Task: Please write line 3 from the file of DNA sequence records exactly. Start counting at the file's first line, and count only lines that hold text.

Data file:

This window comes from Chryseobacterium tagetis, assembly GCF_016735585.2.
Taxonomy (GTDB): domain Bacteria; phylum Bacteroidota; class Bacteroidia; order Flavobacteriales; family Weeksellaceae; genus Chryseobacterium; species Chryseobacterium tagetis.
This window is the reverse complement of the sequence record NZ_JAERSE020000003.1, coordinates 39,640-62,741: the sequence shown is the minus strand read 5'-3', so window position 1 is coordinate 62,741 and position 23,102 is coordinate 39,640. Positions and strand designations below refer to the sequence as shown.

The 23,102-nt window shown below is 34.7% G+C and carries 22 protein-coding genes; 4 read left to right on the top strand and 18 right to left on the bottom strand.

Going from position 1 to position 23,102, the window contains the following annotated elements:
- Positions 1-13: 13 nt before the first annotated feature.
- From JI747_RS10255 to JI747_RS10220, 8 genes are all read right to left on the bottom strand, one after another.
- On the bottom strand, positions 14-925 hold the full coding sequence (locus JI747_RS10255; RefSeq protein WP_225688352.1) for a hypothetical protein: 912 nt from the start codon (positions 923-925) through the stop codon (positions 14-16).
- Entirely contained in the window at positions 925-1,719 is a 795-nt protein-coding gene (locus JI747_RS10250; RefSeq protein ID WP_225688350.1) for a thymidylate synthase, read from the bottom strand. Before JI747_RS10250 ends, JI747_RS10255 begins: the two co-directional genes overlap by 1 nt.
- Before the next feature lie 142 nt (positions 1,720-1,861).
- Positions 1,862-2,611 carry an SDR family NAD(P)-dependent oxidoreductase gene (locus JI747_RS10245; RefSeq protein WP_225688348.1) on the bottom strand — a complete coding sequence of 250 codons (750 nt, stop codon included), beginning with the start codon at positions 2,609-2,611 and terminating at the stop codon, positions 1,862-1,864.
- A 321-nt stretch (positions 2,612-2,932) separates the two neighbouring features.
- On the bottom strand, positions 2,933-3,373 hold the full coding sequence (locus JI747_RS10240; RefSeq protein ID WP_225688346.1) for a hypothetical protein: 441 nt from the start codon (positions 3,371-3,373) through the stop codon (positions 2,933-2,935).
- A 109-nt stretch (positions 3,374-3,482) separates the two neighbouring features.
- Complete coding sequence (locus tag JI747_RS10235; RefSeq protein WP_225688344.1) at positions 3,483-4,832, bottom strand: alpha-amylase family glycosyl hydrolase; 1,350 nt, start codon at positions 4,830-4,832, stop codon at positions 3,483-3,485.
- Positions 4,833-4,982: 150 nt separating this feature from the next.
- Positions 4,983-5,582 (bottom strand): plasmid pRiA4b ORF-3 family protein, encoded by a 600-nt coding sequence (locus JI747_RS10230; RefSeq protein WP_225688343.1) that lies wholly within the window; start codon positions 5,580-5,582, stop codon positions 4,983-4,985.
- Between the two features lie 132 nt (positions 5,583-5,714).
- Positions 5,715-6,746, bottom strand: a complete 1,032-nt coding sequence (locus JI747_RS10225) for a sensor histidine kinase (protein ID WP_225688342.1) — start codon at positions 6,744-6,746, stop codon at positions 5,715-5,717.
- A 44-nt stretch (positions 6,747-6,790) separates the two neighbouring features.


This window is the reverse complement of the sequence record NZ_JAERSE020000003.1, coordinates 39,640-62,741: the sequence shown is the minus strand read 5'-3', so window position 1 is coordinate 62,741 and position 23,102 is coordinate 39,640. Positions and strand designations below refer to the sequence as shown.